7 Drug Intervention Tips for Families
Updated: Jun 8
People that struggle with drugs may deny their addiction. They also may fail to recognize the enormous impact their actions have on others. Interventions help people make the connection between their drug use and how it impacts the people around them.
But drug abuse is a complex medical disorder. It’s not an easy habit to kick or admit to having. As a result, holding an intervention with a substance abuser is challenging. Seeking help from an addiction specialist can be the key to overcoming this enormous challenge.
Addiction specialists can help deliver a successful intervention. They can also help you gain the addict's trust, point out her path to change, and deliver the right points of leverage if your loved refuses to get treatment.
Holding an intervention, however, is easier said than done. Interventions are highly-charged emotional events that can be uncomfortable, scary, and confusing. So, hosting one takes work and planning.
Below are seven proven drug intervention tips that increase your chances of hosting a successful intervention.
1. Select participants carefully
Interventions impact addicts the most when their closest family, friends, and colleagues attend. You want people that the person thinks to support him fully. These people can bring the truth right to your loved one's doorstep.
2. Choose what you'll say well in advance
Focus on behaviors and how they hurt attendees. Be specific, detailed, and honest. Don't exaggerate about the examples you're giving. Don't be wishy-washy or provide the person wiggle room. And don't attack your loved one personally. That doesn’t get it done. Instead, emphasize love and care, and explain to them how you can help.
3. Be ready for almost anything
Shame is a drug abuser's worse nightmare. They'll go to any lengths to hide the shame of their addiction outwardly, so be ready for anything, including anger and violence. Also, talk through the potential reactions that the person may have and how to handle them if they occur. Focus on being calm and honest, and on minimizing the anger that the person may display.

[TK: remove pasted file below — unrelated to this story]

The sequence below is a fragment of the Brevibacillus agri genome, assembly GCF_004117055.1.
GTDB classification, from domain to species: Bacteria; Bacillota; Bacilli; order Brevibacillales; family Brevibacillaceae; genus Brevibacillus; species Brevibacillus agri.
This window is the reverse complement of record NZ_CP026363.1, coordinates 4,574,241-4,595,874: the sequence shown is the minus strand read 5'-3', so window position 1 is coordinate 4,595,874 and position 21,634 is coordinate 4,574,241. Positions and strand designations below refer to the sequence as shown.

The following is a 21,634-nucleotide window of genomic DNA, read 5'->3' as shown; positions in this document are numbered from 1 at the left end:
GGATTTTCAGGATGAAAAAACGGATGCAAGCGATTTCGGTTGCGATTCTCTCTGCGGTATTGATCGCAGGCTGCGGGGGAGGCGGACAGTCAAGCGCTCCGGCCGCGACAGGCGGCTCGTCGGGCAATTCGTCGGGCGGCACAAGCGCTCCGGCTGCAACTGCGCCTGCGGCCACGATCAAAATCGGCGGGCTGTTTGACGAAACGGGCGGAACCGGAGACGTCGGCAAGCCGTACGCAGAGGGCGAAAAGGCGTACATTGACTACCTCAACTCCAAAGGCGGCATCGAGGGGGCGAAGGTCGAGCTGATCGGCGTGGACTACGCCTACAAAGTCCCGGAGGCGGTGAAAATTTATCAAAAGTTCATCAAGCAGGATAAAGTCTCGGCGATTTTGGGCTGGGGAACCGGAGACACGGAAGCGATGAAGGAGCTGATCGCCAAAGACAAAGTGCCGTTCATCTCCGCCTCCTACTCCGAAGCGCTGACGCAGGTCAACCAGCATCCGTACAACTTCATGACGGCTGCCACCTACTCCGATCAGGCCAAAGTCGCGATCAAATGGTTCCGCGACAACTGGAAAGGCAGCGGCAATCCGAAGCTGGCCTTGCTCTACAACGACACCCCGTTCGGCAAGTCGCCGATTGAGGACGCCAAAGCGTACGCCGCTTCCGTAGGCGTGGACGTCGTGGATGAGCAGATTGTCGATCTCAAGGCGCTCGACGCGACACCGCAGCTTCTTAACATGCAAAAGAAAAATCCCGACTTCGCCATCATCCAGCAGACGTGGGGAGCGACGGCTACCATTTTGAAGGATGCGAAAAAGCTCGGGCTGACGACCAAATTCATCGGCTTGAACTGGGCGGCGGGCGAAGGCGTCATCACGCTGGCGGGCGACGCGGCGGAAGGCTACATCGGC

4. Plan a practical way out for the person
Presenting a problem without providing a solution wastes everyone's time. It also risks escalating emotions. So, decide upfront what actions you want your loved one to take. Do you want him to enter rehab? Do you want him to stop using immediately? Do you want to offer him a place to stay that's away from his "triggers?” If you want him to do something, be ready to explain why, when, and how.
5. Address the possibility of inaction beforehand
People require strong motivation to change their thinking and behavior. So, telling someone that you’ll be disappointed if she doesn't, won't cut it. Instead, decide on what the consequences will be if they don't seek help. Consequences might be withdrawing financial support, removing access to shared living arrangements, or firing the person from a job. Also, decide exactly how you will broach the subject.
6. Use warm, open body language
Body language says a lot—, especially in a highly charged situation. Sometimes, your body language says more than your words. Clenching your fists, crossing your arms, and looking exasperated—these things show your loved one you’re frustrated. Instead, try to relax as much as possible, look directly at your loved one, and don't use body language that she could misinterpret as hostile.
7. Choose the right time
Selecting a time when everyone is available. You also want to choose one when you're loved one isn't high, like the morning. Holding an intervention when your loved one is on something is a waste of time. You also want to choose the place carefully. You want a place where the person is comfortable, that’s familiar to him or her, and is private.
These proven drug intervention tips can help you create a meeting that makes an impact and pushes your loved one to act. Holding a successful intervention isn’t easy. So, bringing in a specialist to help you hold an intervention makes sense. Doing so increases the chances you'll succeed with one.